In a culture accustomed to an endless stream of entertainment, a sermon on a genealogy surely must rank alongside a root canal or a trip to the DMV on the last day of the month. Even many mature saints skip these passages in their Bible reading or become discouraged trying to read them, so it’s unlikely a pastor will create excitement by announcing that next week’s sermon will be on a roster of names.

Pastors, as we preach through the Scriptures, we must reaffirm our conviction in the inspiration of it all. Since even a list of names, has been breathed out by God, we can be sure these passages show us the character of God, reveal the work of Christ, and build us up to follow him.

Ask three questions

The first responsibility for every preacher is discovering the author’s intent. We know the biblical authors, under the inspiration of the Holy Spirit, wrote using their own distinct vocabularies, backgrounds, and experiences to make their points. The surest way to grasp the author’s main point is to approach the text with questions. By asking good questions, we examine details, drill below the surface, and discover clues that reveal the author’s message.

There are three specific questions we can ask to get at the heart of the genealogies — so that we preach the gospel and build up God’s people through them.

  1. How does it fit within the author’s narrative?

The first priority is to see how the author uses the genealogy. He may use it as a way to contrast two family lines, as in the families of Cain and Seth in Genesis 4 and 5. Cain’s line begins and ends with a murderer. His family ultimately ends with the flood. But Seth’s line leads to Noah, a righteous recipient of grace who preserves humanity through obedience.

We should also see what kind of genealogy we’re dealing with, since different kinds make different points. In Genesis 10, the author traces Noah’s descendants by naming each son, the sons of these sons, the sons of their sons, and so on. This “Table of Nations” goes all the way to Terah, the father of Abram. Grasping the difference in genealogies gives us a glimpse into the author’s intent.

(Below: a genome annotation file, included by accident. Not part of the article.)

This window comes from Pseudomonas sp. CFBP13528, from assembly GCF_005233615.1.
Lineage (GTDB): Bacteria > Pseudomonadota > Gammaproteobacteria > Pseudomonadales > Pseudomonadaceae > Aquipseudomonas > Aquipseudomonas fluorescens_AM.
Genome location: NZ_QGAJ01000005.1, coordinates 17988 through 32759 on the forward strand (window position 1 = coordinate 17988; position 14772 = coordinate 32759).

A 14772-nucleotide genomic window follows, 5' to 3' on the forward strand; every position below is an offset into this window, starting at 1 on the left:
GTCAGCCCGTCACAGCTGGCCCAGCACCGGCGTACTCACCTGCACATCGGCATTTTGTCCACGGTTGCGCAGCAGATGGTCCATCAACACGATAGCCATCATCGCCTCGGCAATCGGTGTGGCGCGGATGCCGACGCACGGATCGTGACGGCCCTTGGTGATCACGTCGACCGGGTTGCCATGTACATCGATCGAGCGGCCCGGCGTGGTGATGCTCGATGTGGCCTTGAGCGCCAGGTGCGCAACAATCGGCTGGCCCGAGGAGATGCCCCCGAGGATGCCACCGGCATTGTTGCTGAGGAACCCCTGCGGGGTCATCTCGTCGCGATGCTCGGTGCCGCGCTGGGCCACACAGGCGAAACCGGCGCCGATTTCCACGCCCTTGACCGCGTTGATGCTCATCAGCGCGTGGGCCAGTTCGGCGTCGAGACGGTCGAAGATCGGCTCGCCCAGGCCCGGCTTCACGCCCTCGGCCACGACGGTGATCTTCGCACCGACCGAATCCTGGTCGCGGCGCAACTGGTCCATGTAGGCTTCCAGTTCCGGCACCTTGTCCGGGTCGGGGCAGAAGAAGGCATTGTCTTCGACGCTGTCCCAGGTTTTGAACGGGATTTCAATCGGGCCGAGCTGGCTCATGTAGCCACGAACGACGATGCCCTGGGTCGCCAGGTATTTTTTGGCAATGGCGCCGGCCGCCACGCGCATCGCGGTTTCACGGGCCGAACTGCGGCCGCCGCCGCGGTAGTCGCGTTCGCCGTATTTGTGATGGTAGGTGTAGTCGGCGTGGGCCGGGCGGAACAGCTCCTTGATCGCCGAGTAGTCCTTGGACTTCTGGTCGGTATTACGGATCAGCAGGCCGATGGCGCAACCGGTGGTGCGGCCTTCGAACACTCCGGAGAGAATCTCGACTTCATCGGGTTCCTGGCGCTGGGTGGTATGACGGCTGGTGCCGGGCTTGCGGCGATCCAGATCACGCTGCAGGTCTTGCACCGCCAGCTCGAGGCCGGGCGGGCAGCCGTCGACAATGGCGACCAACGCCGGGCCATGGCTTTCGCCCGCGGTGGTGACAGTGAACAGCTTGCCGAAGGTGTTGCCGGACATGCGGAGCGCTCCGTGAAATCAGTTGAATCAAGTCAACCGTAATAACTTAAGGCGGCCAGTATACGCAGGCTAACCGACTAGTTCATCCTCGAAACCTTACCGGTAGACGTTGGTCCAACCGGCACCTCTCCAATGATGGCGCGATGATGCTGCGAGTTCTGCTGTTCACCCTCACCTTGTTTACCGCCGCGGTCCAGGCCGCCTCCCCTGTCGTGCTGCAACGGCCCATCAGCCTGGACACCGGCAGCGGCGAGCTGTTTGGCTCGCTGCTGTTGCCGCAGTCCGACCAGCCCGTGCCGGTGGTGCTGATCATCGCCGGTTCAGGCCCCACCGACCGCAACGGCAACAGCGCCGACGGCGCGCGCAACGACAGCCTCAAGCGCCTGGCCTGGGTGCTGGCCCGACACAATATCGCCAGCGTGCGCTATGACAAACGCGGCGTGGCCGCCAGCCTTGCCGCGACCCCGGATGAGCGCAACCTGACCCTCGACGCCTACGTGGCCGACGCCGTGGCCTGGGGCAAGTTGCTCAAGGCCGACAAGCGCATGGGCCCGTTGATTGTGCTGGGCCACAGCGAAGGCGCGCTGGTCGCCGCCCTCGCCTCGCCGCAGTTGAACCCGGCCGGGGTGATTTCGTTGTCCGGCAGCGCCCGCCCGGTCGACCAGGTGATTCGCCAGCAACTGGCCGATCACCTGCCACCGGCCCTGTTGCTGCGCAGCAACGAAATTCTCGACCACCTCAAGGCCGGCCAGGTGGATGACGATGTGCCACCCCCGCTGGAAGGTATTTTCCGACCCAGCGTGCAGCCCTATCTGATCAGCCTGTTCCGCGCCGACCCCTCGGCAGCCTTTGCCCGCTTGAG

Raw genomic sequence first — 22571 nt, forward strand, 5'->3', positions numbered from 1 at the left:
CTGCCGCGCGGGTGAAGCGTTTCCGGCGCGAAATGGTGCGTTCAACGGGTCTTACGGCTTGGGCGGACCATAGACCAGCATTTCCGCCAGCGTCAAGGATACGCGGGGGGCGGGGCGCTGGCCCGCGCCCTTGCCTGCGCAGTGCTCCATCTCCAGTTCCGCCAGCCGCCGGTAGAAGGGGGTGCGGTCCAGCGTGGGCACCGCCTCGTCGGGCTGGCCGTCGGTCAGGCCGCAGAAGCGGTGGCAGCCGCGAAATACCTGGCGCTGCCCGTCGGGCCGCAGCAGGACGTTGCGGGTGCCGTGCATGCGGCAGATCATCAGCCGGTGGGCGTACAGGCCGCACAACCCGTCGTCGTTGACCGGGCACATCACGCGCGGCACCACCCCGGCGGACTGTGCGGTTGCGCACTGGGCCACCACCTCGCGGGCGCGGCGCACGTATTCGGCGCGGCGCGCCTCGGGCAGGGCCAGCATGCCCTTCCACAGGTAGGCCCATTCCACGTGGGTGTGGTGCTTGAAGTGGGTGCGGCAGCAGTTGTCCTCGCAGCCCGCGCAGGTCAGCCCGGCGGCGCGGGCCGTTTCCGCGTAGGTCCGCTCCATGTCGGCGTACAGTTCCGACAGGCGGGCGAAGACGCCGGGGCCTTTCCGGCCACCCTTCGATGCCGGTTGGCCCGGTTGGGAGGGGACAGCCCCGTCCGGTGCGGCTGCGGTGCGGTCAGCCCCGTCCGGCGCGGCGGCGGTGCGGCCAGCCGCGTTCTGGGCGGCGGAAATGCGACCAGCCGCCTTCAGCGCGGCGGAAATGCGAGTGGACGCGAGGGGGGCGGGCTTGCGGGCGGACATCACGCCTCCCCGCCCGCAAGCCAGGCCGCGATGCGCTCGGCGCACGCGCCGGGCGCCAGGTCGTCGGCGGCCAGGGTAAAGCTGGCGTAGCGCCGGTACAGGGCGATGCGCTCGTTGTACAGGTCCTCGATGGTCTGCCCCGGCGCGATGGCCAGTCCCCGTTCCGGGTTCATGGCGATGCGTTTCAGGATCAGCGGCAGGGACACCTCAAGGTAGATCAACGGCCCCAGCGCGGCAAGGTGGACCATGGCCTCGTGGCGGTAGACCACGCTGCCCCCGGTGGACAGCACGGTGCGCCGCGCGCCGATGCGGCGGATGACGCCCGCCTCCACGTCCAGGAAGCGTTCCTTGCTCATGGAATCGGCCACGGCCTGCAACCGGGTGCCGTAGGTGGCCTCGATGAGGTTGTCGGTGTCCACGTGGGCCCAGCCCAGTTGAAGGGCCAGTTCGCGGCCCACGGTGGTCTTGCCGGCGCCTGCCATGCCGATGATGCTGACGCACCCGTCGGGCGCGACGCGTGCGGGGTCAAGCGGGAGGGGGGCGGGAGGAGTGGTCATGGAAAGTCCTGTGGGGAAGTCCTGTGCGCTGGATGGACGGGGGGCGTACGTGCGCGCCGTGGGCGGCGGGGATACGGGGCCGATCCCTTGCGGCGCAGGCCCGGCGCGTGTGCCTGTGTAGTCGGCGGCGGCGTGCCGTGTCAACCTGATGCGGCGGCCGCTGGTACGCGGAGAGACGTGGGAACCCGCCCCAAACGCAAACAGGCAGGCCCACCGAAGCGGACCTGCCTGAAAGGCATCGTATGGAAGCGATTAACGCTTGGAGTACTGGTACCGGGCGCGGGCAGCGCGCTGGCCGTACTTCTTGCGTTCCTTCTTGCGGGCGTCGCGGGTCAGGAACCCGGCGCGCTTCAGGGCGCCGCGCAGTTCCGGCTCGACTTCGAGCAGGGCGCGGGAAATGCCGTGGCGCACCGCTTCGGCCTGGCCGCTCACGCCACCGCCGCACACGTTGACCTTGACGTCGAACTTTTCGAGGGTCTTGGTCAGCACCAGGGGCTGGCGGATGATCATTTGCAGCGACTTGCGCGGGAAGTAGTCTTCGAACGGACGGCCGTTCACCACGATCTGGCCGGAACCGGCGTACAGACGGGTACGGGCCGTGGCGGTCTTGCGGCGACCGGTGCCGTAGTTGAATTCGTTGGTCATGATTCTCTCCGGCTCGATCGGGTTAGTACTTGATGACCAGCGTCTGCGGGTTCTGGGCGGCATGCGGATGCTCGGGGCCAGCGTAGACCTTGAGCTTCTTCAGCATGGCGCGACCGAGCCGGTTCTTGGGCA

1. How does it fulfill the promises of God?

When you’ve been reading the Bible for years, you can forget just how audacious many of its promises are. God takes a childless old man with a barren old wife and tells him he will father a great nation. With the benefit of knowing the end of the story, we marvel at Abraham’s lack of faith in trying to procure a descendant through Hagar and lying about Sarah being his sister. Yet if put ourselves in Abraham’s shoes, we realize how crazy this promise is. So we should read the later genealogies in Genesis and Numbers with amazement.

The list of people who came with Jacob to Egypt (Gen 46:8–27) shows that, in just a couple of generations, the Lord expanded Abraham’s family in a way that seemed impossible back in Genesis 18. The numbering of God’s people during the wilderness wanderings shows that while they aren’t as innumerable as the stars in the sky yet, God has made Abraham a great nation and isn’t done fulfilling this promise to him and his descendants (Num 1–4.)

The genealogy of Matthew 1 links the birth of Christ to both Abraham and David. That the genealogy moves from Abraham to David to the return from exile is no accident. Matthew begins with Abraham, whom God promised would bless all peoples of the earth, and then ends with Christ’s command to make disciples of all nations. And by mentioning David early in the genealogy, Matthew signals that Jesus is the long-awaited King who will sit on the throne forever.

  1. What glimmers of grace do we see in it?

When we read the genealogies, we shouldn’t be surprised to see God keep his promises. This is what he does. The genealogies also reveal God displaying his grace in ways a first-century reader would find surprising.

The genealogy in Matthew 1, for example, displays God’s grace in unexpected places. It mentions four women: Tamar, Rahab, Ruth, and Bathsheba, whom he refers to as “the wife of Uriah.” We could trace God’s shocking grace in all four, but let’s focus on Rahab and Ruth. Compare these women—both born outside Abraham’s line—with the women Matthew could have included. He doesn’t mention Sarah or Rebekah, who both play important roles in the Genesis narrative. Instead, we see Rahab, the prostitute from Jericho who’d heard how God miraculously delivered Israel from Egypt. She hid the spies and stealthily sent them out of the city (Josh. 2). Then he focuses on Ruth, the Moabite widow who shows faithfulness to her widowed mother-in-law and receives the blessing of redemption through Boaz.

In both instances, we see God show grace to outsiders with shady backgrounds. Joshua identifies Rahab by her notorious vocation, and Ruth descends from a people who owe their origin to drunkenness, deception, and incest. That these two women with ethnic origins outside of Israel should be singled out in the genealogy of the Lord Jesus shows God’s far-reaching grace in welcoming outsiders into his family.

Preach them

The genealogies challenge every Bible reader and every expositor, but they also yield the fruit of a greater grasp of the biblical narrative, a greater confidence in the promises of God, and a greater appreciation for the grace of God. Like all other Scripture, the genealogies bear the stamp of divine inspiration and equip us for good works.

We just have to develop the eyes to see it.